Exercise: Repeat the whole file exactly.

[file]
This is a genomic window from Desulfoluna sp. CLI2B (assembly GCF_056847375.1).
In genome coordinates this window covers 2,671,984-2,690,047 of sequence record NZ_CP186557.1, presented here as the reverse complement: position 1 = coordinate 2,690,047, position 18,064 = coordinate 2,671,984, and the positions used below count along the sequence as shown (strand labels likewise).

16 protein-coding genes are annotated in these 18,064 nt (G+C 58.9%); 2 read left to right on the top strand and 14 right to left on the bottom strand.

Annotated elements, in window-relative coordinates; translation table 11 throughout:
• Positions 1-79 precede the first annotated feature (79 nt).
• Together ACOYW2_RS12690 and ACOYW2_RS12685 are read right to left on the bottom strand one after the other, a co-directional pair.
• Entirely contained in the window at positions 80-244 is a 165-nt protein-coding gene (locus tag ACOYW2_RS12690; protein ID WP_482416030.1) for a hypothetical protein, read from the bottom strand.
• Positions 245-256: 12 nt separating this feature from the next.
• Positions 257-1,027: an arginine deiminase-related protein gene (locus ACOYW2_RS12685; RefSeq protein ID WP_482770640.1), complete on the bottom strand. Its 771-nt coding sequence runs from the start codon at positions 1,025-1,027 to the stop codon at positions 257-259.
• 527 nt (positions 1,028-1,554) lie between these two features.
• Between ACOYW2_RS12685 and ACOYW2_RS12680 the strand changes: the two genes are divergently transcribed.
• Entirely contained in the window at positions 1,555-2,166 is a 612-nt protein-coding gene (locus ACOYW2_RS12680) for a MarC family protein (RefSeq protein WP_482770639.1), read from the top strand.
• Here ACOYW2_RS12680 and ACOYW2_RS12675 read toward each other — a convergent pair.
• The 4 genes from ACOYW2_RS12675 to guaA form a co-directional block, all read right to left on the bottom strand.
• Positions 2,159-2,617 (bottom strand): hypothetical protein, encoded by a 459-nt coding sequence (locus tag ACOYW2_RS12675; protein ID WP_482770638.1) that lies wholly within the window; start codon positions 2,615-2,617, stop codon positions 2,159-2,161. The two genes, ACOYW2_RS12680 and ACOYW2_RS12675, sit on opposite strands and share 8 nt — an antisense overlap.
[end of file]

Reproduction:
This is a genomic window from Desulfoluna sp. CLI2B (assembly GCF_056847375.1).
In genome coordinates this window covers 2,671,984-2,690,047 of sequence record NZ_CP186557.1, presented here as the reverse complement: position 1 = coordinate 2,690,047, position 18,064 = coordinate 2,671,984, and the positions used below count along the sequence as shown (strand labels likewise).

16 protein-coding genes are annotated in these 18,064 nt (G+C 58.9%); 2 read left to right on the top strand and 14 right to left on the bottom strand.

Annotated elements, in window-relative coordinates; translation table 11 throughout:
• Positions 1-79 precede the first annotated feature (79 nt).
• Together ACOYW2_RS12690 and ACOYW2_RS12685 are read right to left on the bottom strand one after the other, a co-directional pair.
• Entirely contained in the window at positions 80-244 is a 165-nt protein-coding gene (locus tag ACOYW2_RS12690; protein ID WP_482416030.1) for a hypothetical protein, read from the bottom strand.
• Positions 245-256: 12 nt separating this feature from the next.
• Positions 257-1,027: an arginine deiminase-related protein gene (locus ACOYW2_RS12685; RefSeq protein ID WP_482770640.1), complete on the bottom strand. Its 771-nt coding sequence runs from the start codon at positions 1,025-1,027 to the stop codon at positions 257-259.
• 527 nt (positions 1,028-1,554) lie between these two features.
• Between ACOYW2_RS12685 and ACOYW2_RS12680 the strand changes: the two genes are divergently transcribed.
• Entirely contained in the window at positions 1,555-2,166 is a 612-nt protein-coding gene (locus ACOYW2_RS12680) for a MarC family protein (RefSeq protein WP_482770639.1), read from the top strand.
• Here ACOYW2_RS12680 and ACOYW2_RS12675 read toward each other — a convergent pair.
• The 4 genes from ACOYW2_RS12675 to guaA form a co-directional block, all read right to left on the bottom strand.
• Positions 2,159-2,617 (bottom strand): hypothetical protein, encoded by a 459-nt coding sequence (locus tag ACOYW2_RS12675; protein ID WP_482770638.1) that lies wholly within the window; start codon positions 2,615-2,617, stop codon positions 2,159-2,161. The two genes, ACOYW2_RS12680 and ACOYW2_RS12675, sit on opposite strands and share 8 nt — an antisense overlap.